If you decide to keep your mealworms in the refrigerator, you can safely assume they will last for several months, and you don't need to provide any wheat bran, uncooked oatmeal, or a water source. It's as simple as it gets.
Breeding mealworms is basically effortless, although it does not happen quickly. Just give them plenty of food and keep them between 65F and 90F. That's it.
Superworms are comprised of 59% moisture, 19% protein, 15% fat, 6% carbohydrate, and 1% ash.
As you can see, feeder superworms and mealworms have almost identical nutritional value, with the superworm being slightly more rich in fat and carbohydrates.
Superworms are about 1/2" longer than giant mealworms, and their chitin (exoskeleton) is supposedly moderately thinner when compared to mealworms. This is advantageous as it means superworms are potentially easier feeders to digest.
Do not refrigerate superworms—it will kill them. Also, they are overtly sensitive to smoke.
Superworms can be maintained in a container with wheat bran or uncooked oatmeal, just like mealworms. Add a potato slice to satisfy their moisture needs, and keep them at room temperature.
Superworms are more ideal than mealworms for larger lizards, frogs, and toads primarily because of their meatier size. Be aware that they will sometimes pinch you.
Breeding superworms just isn't worth the effort. The fact that they are cannibalistic if food is scarce means having to constantly remove the defenseless ones that are morphing into a beetle, and that alone is hassle enough to avoid attempting to breed them.
I recommend dusting your mealworms and superworms with a top quality vitamin or calcium supplement immediately prior to feeding, although their smooth bodies mean it doesn't stick to them all that well.
Buy some live feeder mealworms for sale.
In my opinion, mice make the absolute best feeders for larger reptiles and amphibians. Remember, whole food items always make the best, most complete reptile and amphibian meals.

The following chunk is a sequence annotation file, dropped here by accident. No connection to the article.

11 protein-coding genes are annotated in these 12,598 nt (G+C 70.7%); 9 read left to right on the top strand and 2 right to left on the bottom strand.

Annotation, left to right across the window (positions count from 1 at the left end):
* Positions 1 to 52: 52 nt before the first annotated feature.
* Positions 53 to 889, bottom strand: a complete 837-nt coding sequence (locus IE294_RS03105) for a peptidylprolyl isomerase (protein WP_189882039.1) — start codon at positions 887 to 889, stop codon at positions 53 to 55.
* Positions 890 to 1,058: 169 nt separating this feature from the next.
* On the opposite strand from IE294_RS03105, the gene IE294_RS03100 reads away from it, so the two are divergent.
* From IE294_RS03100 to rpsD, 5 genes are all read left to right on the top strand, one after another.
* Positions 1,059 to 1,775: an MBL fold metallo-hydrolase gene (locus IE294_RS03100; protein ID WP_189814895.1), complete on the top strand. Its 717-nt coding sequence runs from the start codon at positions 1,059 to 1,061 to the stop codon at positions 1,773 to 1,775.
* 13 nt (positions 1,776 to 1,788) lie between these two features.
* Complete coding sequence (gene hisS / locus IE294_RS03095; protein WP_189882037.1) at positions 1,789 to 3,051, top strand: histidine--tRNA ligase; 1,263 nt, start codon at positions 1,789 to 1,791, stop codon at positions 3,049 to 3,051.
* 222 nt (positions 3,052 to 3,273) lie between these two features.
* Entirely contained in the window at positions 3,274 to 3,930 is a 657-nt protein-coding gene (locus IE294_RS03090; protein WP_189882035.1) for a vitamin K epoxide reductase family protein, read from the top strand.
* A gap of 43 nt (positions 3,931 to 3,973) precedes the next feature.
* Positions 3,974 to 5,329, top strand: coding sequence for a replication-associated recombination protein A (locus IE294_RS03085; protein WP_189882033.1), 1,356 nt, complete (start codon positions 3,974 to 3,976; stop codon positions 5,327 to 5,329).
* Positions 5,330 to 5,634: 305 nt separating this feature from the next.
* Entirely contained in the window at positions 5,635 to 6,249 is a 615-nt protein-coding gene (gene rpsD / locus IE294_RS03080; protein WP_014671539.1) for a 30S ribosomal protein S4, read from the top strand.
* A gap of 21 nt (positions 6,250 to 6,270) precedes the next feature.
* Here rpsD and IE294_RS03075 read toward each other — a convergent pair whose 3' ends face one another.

Let's start at the beginning with pinkie mice. These blind, hairless little morsels do in fact provide considerable nutrition for your reptiles. There is a myth floating around that pinkies are unusually high in fat, and notably low in calcium. Nothing could be further from the truth.
Pinkies contain an average of just 5% crude fat. That's not much. Not only that, but they are packed with protein. Their transparent bellies allow you to see their white stomach—it's a veritable gold mine of calcium.
Reptiles with big appetites can be expensive to feed. Feeder mice range anywhere from $1 to $3 each, depending on where you look. Based on this, many reptile hobbyists choose to breed their own mice. It's fairly simple, and can actually be pretty fun. Here's how to do it.
Purchase a ten gallon tank, some aspen bedding, a hanging water bottle, a compact hiding spot, and a food dish (just feed them a quality dog food). Some reptile stores sell pre-built mice breeding cages, which can work well too, but the plastic base can absorb and hold odors, whereas a ten gallon tank is made of glass and won't retain an unpleasant smell.
Start with young mice in the two-month old range. If possible, purchase non-related mice, and they will be more productive than related ones. They breed well for about a year, so this will maximize the amount of reproductive production you can expect. Buy one male, 3-5 females, and add them to the tank simultaneously. You usually don't want to add mice to an existing group, as they will sometimes kill the "intruder."
Keep the mice well fed and well watered, with an ambient temperature of between 50F and 80F degrees. You can expect that each female will produce a litter of pinkies every 25 to 28 days. Litters vary greatly in size, but it isn't uncommon to receive 10 to 15 young.
It's hotly debated as to whether you should remove the mother and her babies once she gives birth. The reason is, mice can get pregnant right after having a litter, and it's a little tough on her body to be pregnant and nursing constantly.
The problem with removing the mother so that she can nurse her young, is that you lose out on a month of production. It's your call. I leave the mothers and their babies in the tank at all times.